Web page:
Another element that I knew I wanted to work with in Number 40 was copper. It’s always been a favourite of mine and the natural element even reacts to oxidisation in such a fine way. The backsplash on the right side is real slate that has a beautiful copper tone running through it. The slate also clearly swings grey/green and reminds me of the typical colour of copper oxidisation. I have used a few polished copper elements in the kitchen and this is the closest we have come to shiny bling in the project, but they accent the dark tones of the matte lacquer and stonework surfaces well. I did choose a copper extractor to float over the island hob but in the end, I felt it would dominate and contradict rather than complement the kitchen. I selected a well-designed stainless steel canopy instead that was powder-coated with the same finish as the windows, matching the kitchen as well.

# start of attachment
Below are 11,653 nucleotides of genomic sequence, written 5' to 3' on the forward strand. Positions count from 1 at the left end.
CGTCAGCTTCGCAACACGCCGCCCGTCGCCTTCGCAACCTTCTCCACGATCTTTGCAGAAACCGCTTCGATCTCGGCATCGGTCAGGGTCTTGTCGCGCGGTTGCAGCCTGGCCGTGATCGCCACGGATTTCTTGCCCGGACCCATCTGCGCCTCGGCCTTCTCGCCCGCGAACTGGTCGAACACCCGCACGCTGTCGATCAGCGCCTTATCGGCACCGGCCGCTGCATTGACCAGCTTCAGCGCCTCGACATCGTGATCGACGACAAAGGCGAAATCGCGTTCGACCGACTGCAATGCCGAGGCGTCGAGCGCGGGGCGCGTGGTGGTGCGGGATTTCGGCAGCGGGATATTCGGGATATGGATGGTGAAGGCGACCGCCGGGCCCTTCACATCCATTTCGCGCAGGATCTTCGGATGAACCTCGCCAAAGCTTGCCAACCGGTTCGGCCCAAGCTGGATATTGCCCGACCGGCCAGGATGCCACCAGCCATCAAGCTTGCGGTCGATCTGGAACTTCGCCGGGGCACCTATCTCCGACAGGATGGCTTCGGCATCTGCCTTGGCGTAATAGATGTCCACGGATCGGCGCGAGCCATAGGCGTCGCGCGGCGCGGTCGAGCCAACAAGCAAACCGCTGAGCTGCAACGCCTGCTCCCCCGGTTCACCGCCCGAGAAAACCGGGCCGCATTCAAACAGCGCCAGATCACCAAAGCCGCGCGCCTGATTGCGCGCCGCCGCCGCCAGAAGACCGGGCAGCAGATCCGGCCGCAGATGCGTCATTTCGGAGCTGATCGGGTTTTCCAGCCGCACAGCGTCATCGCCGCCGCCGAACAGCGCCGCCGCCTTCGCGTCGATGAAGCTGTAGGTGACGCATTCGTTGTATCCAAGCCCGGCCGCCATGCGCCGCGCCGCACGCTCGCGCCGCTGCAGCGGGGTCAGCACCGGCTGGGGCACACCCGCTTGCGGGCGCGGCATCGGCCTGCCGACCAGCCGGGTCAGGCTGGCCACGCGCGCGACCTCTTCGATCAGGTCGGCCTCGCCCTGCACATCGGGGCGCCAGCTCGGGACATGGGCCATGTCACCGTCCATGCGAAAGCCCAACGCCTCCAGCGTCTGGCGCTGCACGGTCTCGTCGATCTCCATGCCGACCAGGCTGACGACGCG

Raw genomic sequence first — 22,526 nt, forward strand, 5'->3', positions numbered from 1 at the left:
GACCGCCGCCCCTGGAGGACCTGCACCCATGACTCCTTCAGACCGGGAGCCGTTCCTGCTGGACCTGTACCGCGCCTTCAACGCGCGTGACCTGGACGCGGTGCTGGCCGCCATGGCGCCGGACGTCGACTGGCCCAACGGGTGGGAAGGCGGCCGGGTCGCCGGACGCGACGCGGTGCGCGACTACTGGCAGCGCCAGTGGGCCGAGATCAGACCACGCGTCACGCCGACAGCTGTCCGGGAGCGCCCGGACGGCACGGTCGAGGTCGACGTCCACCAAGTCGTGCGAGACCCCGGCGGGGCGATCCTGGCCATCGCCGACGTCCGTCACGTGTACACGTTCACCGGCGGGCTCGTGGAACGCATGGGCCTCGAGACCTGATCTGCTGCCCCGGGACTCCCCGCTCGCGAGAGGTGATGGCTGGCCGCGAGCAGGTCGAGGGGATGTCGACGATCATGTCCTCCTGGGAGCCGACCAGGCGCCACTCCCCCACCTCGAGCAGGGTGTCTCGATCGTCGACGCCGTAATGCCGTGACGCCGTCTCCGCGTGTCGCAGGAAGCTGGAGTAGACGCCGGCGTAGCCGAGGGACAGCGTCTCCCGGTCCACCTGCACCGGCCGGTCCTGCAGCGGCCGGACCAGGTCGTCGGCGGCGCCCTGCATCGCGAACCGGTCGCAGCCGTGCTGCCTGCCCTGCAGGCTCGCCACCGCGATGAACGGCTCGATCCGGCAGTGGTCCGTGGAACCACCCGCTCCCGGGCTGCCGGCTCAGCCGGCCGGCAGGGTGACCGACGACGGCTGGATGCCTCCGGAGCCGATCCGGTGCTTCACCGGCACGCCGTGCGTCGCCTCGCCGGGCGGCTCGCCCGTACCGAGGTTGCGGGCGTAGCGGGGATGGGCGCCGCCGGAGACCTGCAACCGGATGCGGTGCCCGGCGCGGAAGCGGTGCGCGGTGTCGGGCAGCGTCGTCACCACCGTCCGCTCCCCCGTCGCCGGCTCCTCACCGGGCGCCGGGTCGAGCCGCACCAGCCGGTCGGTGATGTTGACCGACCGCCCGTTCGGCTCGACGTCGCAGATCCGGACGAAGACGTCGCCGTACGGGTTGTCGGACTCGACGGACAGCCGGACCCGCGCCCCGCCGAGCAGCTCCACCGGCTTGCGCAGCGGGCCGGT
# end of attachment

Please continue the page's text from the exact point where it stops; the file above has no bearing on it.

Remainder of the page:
Interesting features throughout the property include a ‘curved wave’ ceiling from the ground floor to the lower floor Spa and Cinema/Bar/NightClub. The master stairwell wall wraps under with a curve and meets the main hallway bulkhead; this was actually to improve headroom coming down the stairs but it has created a nice detail.

Another flat ceiling curves down and meets the vertical wall and lighting recess behind the bath in the ‘Curve bathroom’. This bathroom also houses the recessed shower which hides between the wardrobes in bedroom 2.

I have a newly found love of artificial plants. All of the plants displayed at Number 40 are ultra-real and species-specific. Their detail is far removed from our traditional idea of synthetic plants and they are important given current trends. A planter under the open staircase framed by the first stair to the master suite enhances the hallway. A dead space under the new deck above created the opportunity for a Zen space to relax after a big night in the Nightclub Cinema. Light to this area flows through the partial glass floor of the upper deck.